Friends of Carbon Copy: mySociety


The Carbon Copy team is delighted to collaborate with mySociety, the not-for-profit organisation pioneering the use of online technologies to help us become more involved in civic life. They are the people who have developed such indispensable tools as TheyWorkForYou, WhatDoTheyKnow and FixMyStreet, making it easier for us to do everything from understanding what happens in parliament to informing our local council of problems that need attention, such as potholes or broken streetlamps.

mySociety’s aim is to empower people everywhere to become informed and active citizens, helping us in shaping the decisions that impact our lives; in contributing to community life; in holding power to account. With this far-reaching aim in mind, they have turned their attention to the climate crisis. Their reason is simple: there really is no more important an issue facing our society today.

In championing democracy, mySociety considers how participatory and deliberative approaches can be useful in finding consensus on the collective decisions we need to make to address climate change. TheyWorkForYou is not only a parliamentary monitoring site but also a tool to hold politicians to account on how they are leading on the climate emergency.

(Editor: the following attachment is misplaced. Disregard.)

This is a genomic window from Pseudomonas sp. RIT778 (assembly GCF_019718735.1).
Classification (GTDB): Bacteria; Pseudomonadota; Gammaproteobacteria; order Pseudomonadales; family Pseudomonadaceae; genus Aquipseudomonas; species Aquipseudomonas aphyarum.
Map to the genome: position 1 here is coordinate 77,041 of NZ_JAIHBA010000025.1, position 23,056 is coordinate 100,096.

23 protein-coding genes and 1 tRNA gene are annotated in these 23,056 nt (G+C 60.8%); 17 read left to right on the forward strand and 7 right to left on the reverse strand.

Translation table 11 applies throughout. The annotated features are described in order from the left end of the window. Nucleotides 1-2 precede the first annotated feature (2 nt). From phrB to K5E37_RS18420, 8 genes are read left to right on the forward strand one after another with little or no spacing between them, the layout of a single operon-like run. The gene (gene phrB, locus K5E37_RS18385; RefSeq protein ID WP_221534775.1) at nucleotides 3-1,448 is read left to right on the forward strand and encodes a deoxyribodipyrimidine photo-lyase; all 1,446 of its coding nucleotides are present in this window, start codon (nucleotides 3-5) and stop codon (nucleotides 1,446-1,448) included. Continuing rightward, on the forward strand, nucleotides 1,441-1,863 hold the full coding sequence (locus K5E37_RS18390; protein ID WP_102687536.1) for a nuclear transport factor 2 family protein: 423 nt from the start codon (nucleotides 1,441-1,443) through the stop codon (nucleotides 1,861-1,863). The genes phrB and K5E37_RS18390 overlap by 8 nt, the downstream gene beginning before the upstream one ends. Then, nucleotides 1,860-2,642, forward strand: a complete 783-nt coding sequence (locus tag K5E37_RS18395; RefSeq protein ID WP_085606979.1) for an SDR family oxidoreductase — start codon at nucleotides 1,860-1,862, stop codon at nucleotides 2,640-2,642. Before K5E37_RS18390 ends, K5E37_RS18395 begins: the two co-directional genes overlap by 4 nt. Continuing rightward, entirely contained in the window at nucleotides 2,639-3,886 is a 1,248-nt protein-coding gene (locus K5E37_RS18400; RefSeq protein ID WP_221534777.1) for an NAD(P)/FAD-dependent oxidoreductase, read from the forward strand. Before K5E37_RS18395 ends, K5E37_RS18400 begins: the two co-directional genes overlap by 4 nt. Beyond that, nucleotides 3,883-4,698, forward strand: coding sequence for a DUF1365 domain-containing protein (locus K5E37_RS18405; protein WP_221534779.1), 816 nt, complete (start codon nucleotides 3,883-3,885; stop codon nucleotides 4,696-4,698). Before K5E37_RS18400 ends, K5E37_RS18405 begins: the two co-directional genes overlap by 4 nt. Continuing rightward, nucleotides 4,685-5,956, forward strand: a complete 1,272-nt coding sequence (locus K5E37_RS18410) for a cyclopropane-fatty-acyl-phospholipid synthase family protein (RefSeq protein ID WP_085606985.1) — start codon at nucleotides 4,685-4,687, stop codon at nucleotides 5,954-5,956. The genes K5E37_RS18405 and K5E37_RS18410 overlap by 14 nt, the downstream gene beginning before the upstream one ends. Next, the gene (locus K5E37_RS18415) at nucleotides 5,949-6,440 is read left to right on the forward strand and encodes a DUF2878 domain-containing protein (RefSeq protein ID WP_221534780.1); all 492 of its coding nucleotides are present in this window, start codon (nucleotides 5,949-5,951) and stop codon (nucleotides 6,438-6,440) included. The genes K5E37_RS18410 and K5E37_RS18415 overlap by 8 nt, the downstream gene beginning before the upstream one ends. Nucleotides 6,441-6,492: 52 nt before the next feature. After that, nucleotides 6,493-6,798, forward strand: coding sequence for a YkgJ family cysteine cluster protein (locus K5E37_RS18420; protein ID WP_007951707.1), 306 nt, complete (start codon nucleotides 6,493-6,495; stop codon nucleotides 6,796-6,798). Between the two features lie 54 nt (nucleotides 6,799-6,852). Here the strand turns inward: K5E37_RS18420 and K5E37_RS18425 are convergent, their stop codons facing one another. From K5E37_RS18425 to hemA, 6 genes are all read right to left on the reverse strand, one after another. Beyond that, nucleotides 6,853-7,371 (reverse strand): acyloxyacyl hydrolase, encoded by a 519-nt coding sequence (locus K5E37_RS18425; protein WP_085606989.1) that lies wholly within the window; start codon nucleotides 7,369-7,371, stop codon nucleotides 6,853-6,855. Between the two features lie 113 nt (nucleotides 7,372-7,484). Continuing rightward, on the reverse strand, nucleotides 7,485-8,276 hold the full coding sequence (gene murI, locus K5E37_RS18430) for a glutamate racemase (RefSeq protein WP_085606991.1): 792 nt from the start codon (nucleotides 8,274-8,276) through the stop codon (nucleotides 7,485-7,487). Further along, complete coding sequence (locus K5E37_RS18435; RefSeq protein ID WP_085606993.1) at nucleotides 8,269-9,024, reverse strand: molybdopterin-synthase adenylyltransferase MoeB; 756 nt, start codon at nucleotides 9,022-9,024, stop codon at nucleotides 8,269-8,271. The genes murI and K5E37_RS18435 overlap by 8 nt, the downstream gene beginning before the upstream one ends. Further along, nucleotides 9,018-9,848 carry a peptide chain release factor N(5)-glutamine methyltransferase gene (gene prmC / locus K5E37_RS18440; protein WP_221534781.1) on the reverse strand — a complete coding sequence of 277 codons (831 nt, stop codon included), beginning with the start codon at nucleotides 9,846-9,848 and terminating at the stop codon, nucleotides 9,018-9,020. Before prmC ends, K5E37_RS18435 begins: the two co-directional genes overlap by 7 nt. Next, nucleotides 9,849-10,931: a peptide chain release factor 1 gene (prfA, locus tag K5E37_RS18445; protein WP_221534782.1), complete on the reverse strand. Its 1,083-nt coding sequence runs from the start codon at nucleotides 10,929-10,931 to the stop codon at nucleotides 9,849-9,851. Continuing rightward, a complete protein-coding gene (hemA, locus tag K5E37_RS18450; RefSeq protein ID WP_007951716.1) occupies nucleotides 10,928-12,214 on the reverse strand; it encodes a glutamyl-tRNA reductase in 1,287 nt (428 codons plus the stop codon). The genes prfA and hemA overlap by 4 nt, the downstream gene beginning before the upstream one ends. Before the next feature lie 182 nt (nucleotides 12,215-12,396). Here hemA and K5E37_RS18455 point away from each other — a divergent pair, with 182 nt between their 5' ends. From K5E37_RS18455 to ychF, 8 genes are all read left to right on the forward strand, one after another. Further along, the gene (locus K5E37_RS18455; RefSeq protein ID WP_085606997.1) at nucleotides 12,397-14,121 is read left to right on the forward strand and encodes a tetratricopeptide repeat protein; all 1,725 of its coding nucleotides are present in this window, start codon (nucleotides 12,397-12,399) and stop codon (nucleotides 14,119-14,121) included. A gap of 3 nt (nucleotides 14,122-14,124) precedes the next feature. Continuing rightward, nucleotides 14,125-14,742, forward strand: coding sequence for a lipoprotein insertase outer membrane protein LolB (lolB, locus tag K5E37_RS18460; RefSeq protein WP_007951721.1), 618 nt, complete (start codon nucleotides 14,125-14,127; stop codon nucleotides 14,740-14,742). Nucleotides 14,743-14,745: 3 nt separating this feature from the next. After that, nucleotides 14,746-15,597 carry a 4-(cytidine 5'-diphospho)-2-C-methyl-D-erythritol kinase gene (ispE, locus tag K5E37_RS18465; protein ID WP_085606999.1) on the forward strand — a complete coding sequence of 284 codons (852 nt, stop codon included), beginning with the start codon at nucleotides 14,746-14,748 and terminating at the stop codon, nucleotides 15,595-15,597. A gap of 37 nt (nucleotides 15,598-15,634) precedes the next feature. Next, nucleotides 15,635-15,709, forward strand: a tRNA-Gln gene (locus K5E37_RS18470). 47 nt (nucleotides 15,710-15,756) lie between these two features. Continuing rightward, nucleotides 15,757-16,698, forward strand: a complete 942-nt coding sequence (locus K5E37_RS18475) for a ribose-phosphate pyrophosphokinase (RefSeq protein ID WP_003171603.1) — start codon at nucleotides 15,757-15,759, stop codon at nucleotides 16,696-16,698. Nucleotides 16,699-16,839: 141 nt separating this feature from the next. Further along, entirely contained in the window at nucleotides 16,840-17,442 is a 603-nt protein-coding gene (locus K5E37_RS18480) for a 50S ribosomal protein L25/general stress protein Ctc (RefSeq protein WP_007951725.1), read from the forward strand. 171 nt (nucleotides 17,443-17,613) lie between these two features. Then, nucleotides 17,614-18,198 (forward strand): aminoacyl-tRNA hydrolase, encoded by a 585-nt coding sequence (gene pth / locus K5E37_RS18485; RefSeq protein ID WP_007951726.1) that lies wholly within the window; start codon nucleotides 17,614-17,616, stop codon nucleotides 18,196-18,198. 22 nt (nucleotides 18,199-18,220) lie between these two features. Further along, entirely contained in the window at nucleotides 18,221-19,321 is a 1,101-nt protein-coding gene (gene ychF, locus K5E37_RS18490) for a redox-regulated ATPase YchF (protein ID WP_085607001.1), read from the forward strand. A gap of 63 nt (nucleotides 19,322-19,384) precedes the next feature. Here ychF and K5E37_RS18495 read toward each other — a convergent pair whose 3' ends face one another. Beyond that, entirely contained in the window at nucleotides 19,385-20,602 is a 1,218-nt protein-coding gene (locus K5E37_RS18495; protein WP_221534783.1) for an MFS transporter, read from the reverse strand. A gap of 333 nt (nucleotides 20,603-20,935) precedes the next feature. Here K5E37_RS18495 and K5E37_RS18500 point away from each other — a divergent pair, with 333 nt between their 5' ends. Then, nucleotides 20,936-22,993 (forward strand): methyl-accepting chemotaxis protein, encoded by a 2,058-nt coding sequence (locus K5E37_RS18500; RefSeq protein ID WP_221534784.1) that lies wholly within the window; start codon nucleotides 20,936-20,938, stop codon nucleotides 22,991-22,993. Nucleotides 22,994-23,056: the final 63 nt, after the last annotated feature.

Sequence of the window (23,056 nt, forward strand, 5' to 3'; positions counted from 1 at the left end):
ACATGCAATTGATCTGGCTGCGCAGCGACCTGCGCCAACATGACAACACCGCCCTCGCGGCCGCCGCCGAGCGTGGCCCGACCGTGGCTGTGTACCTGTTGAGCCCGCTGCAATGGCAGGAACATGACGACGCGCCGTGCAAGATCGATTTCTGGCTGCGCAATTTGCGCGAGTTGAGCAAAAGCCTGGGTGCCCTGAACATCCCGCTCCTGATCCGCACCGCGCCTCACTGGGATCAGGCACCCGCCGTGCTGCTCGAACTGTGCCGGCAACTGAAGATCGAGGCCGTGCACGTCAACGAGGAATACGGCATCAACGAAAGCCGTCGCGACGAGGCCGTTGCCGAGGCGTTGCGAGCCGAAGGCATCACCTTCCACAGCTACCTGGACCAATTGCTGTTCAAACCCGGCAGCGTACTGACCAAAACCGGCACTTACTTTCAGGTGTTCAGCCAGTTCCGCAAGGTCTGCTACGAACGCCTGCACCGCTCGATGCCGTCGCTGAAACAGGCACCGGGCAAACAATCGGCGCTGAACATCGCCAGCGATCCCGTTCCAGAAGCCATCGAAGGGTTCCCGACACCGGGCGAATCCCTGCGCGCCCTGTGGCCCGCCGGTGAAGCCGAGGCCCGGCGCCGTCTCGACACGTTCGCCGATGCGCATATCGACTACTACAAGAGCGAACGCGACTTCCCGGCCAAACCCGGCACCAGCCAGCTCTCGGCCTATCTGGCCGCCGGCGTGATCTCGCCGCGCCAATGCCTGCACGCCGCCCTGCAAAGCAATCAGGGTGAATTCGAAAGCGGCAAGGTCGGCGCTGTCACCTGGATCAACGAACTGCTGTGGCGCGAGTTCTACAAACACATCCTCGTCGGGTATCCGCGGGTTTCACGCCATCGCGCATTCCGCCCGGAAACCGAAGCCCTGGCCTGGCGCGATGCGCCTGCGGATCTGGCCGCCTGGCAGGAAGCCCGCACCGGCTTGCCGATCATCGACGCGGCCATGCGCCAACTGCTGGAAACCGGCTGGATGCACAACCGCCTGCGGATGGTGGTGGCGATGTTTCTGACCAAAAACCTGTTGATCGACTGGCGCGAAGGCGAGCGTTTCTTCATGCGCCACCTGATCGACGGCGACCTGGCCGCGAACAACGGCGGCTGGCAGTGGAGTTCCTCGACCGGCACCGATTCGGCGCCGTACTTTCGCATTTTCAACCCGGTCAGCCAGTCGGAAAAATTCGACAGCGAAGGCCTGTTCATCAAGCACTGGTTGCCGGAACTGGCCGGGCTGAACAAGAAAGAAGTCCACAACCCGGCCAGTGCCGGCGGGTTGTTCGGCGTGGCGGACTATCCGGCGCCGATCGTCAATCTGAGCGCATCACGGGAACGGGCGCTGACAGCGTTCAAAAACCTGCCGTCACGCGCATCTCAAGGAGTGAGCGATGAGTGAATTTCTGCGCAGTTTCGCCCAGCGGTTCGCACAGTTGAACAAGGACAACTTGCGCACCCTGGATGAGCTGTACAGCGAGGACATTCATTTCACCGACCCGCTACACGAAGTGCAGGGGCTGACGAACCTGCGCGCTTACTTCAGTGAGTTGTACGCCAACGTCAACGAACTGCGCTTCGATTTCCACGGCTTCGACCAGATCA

mySociety advocates for transparency by supporting Freedom of Information sites, looking at how we can uncover more information about the response of public bodies to the climate crisis. WhatDoTheyKnow is there for us to request information, in areas like pensions and investments, for example, where divestment from fossil fuels is urgently needed. They also support communities directly with online tools that improve engagement with local government and that can help build greater fairness and resilience. FixMyStreet is a keystone service of theirs and the basis for numerous new community projects.

The success stories that you share on Carbon Copy are the DNA of every local Climate Action Plan. It is evident from this local environmental and climate leadership that ‘climate citizenship’ is the way forward. This concept recognises that it will take a renaissance of citizenship and civic life for society to navigate the climate crisis safely. At the end of this decade, if we look back from a place of relative safety, we will remember millions of people who saw the present danger and didn’t look away, who connected with their civic power and used it to lead change where they live.

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